My view is that in the open-access movement, we are seeing the early emergence of a meta-university—a transcendent, accessible, empowering, dynamic, communally constructed framework of open materials and platforms on which much of higher education worldwide can be constructed or enhanced. The Internet and the Web will provide the communication infrastructure, and the open-access movement and its derivatives will provide much of the knowledge and information infrastructure. If this view is correct, the meta-university will enable, not replace, residential campuses, especially in wealthier regions. It will bring cost-efficiencies to institutions through the shared development of educational materials. It will be adaptive, not prescriptive. It will serve teachers and learners in both structured and informal contexts. It will speed the propagation of high-quality education and scholarship. It will build bridges across cultures and political boundaries. It will be particularly important to the developing world. The emerging meta-university, built on the power and ubiquity of the Web and launched by the open courseware movement, will give teachers and learners everywhere the ability to access and share teaching materials, scholarly publications, scientific works in progress, teleoperation of experiments, and worldwide collaborations, thereby achieving economic efficiencies and raising the quality of education through a noble and global endeavor.
This article is based on my 2005 Clair Maple Memorial Address at the Seminars on Academic Computing, Snowmass, Colorado, August 8, 2005. Among the many people to whom I wish to express gratitude for teaching me and for enabling me to contribute to the open courseware and related movements are my MIT colleagues Hal Abelson, Jesus del Alamo, Vijay Kumar, Steve Lerman, Anne Margulies, Tom Magnanti, Ann Wolpert, Dick Yue, and Bob Brown, who now is president of Boston University. I also want to thank and acknowledge Dan Atkins at the University of Michigan and NSF; Bill Bowen and Ira Fuchs at the Mellon Foundation; Kevin Guthrie, president of Ithaka; Paul Brest and Mike Smith at the Hewlett Foundation; and David Wiley at Utah State University.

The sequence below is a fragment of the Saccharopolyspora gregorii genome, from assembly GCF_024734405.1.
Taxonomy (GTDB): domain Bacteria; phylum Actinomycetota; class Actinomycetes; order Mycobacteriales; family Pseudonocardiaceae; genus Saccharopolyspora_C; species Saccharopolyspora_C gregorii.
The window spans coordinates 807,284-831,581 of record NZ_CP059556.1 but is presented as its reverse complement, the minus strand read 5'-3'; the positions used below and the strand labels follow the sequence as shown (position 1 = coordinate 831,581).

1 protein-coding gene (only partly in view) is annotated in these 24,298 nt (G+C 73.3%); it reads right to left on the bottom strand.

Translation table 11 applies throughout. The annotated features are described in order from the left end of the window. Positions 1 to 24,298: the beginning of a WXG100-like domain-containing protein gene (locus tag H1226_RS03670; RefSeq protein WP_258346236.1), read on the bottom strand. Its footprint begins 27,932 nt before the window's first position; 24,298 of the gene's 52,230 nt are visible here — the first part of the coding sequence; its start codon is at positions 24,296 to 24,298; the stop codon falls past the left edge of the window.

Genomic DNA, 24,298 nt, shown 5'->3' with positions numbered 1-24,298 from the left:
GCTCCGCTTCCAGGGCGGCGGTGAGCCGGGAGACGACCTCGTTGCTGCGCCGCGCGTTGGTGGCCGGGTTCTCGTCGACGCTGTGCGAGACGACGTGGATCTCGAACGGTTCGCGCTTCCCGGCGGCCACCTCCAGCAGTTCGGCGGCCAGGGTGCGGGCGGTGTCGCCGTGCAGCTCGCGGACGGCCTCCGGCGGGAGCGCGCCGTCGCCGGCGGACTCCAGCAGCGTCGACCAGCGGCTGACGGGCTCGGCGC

1. “Google Checks Out Library Books,” Google press release, December 14, 2004, http://www.google.com/press/pressrel/print_library.html.
2. “What Is Open Access?” PLoS Web site, http://www.plos.org/about/faq.html.
3. “About the PLoS Journals,” PLoS Web site, http://www.plos.org/journals/index.html.
4. R. Brooks, MIT CSAIL, private communication with the author, August 2005.
5. Pew Global Attitudes Project, July 23, 2005.
6. The statistics cited in this paragraph are based on National Science Board, Science and Engineering Indicators 2006, http://www.nsf.gov/statistics/seind06/.